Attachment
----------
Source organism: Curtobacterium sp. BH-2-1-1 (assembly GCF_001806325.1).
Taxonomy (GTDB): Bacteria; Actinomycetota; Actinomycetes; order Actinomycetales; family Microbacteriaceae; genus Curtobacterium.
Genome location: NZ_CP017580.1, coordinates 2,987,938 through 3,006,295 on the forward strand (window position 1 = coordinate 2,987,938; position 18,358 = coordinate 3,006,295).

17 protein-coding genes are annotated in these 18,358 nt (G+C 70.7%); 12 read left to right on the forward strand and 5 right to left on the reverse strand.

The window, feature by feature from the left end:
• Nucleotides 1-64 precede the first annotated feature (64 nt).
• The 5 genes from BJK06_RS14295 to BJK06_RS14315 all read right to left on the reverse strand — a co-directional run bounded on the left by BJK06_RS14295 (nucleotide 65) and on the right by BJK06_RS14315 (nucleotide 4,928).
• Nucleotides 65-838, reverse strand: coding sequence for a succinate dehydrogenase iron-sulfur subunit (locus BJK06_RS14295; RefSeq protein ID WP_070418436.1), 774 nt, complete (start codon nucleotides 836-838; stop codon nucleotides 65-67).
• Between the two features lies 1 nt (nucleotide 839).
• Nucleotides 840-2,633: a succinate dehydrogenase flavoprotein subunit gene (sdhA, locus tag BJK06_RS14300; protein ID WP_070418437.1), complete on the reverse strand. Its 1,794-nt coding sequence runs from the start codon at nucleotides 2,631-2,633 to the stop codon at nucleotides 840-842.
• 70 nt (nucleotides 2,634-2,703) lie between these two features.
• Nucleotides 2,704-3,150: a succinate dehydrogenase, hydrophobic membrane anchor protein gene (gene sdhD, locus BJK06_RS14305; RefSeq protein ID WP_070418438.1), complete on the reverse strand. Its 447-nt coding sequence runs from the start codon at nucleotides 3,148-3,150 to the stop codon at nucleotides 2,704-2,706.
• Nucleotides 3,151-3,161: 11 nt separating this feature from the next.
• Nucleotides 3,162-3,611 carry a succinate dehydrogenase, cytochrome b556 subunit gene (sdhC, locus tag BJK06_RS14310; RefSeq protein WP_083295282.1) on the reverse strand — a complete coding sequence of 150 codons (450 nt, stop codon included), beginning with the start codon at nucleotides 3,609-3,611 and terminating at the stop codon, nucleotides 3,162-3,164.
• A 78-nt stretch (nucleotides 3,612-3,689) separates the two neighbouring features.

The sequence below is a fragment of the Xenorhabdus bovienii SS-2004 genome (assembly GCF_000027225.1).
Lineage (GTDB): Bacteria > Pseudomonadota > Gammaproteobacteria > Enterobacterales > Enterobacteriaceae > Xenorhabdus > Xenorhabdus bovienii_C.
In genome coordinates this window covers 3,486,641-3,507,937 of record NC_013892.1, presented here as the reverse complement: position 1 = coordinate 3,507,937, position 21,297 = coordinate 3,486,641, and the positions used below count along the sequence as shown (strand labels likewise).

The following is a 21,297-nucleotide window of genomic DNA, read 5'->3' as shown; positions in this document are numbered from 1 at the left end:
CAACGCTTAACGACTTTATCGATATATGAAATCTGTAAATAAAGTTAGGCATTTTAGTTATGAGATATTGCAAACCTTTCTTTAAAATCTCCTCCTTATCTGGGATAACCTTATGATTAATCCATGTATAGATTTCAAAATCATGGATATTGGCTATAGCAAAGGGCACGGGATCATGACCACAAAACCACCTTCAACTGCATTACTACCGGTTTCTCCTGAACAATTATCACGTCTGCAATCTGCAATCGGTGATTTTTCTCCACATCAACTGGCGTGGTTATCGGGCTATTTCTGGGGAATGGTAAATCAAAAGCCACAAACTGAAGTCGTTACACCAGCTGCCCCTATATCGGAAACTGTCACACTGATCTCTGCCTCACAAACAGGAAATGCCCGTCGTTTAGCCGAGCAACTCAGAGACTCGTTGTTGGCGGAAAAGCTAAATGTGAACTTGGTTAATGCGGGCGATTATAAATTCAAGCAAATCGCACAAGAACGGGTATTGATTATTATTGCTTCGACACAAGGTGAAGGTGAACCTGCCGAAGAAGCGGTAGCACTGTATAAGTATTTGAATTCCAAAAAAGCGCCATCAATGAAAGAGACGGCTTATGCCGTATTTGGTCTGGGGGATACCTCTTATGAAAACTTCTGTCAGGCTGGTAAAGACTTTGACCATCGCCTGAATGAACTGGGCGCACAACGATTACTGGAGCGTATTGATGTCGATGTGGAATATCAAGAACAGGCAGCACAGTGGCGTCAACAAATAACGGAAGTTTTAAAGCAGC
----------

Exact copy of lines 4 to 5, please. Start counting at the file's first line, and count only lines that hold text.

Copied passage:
17 protein-coding genes are annotated in these 18,358 nt (G+C 70.7%); 12 read left to right on the forward strand and 5 right to left on the reverse strand.

The window, feature by feature from the left end: